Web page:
The skies continued to darken over Blockbuster on Thursday.
The struggling rental chain stumbled through another money losing quarter, recording a net loss of $65.4 million or 33 cents per share. In the same period a year ago, Blockbuster logged a net profit of $27.7 million, or 12 cents per share.
Revenue slipped to $939.4 million from $1.09 billion, slightly worse than analysts expectations. According to those polled by FactSet, Blockbuster was projected to record losses of $952.5 million and 12 cents per share for the first three months of the year.
The losses came at a time in which Blockbuster had successfully outmaneuvered key rivals Redbox and Netflix to become the premiere destination for new releases.
Bowing to pressure from studios such as Universal, Warner Brothers, and 20th Century Fox, the subscription service and the kiosk chain both agreed to honor 28 day delays on when they could rent new releases.
Unlike its competitors, the Dallas-based Blockbuster can sell and rent DVDs and Blu-rays from these studios beginning on their street date.
Yet many of these pacts had not gone into effect by the time the quarter closed on April 4. The chain undoubtedly was helped from its status as one of the only places to rent hit films such as "Avatar" and "It’s Complicated," an advantage that is not reflected in the latest earnings report.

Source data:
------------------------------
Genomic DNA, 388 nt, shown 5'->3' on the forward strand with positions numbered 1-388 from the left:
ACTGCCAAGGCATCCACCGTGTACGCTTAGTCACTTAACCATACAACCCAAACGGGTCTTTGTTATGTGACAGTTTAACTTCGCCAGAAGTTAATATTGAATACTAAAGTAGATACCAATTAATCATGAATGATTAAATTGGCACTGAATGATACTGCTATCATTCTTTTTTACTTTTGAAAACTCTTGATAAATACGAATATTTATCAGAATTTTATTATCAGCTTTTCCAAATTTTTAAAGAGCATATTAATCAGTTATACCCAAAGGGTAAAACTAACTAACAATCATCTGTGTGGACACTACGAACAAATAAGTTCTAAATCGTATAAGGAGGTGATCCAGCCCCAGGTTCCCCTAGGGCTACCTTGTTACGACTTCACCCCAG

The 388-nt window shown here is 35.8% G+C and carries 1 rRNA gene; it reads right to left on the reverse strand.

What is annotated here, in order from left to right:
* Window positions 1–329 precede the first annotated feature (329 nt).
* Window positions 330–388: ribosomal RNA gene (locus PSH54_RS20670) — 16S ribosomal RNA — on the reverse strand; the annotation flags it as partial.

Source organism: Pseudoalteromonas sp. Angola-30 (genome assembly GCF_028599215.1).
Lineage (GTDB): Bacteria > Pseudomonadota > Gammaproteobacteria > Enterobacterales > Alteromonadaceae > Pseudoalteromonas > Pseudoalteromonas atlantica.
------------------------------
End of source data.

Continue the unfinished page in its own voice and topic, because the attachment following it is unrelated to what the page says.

Blockbuster says that under its current agreements it has a 28-day leg up on nearly half of all new releases.
Though Chairman and CEO Jim Keyes tried to remain sanguine in the face of a seemingly endless stream of bad news, he acknowledged that the next 12 to 18 months would remain "challenging."
He also attempted to dampen rumors that Blockbuster’s mountain of debt might force it into bankruptcy protection.
“During the first quarter we continued progress to recapitalize our business. We have had encouraging discussions with both financial and strategic partners and expect to have additional details to report by our annual stockholders’ meeting in late June,” Keyes said in a statement.
Legal fees associated with restructuring and closing costs associated with shuttering hundreds of stores increased expenses for the beleaguered company, but thanks to new agreements that allowed them to access discs at a lower price, the company’s gross margin rose to 53.5 percent from 52.8 percent.
Though Keyes said that the new agreements with studios and store closures had helped improve same-store business trends, in fact, those sales continued to slide. Domestically, same-store sales fell 7.8 percent and dropped 5.8 percent internationally. Same-store rental revenue in the United States dropped 6.4 percent, and retail revenue slid 14 percent, which Blockbuster attributed to competition from Netflix and Redbox.
In addition to the bump, Keyes predicted that the company would receive from the favorable new release terms, the CEO also speculated that the bankruptcy of the company’s cheif bricks and mortar rival Movie Gallery would also boost revenues. Movie Gallery, which owned the Hollywood Video and Game Crazy chains, liquaidated its remaining 1,000 stores in April.
Going forward, Keyes said Blockbuster would continue to move into the kiosk and mobile phone markets. Blockbuster currently operated over 4,000 kiosks through a partnership with NCR, and offers movies for download on T-Mobile’s HTC HD2 smart-phone.
Blockbuster shares fell 20 percent to 39.9 cents in extended trading on the New York Stock Exchange.
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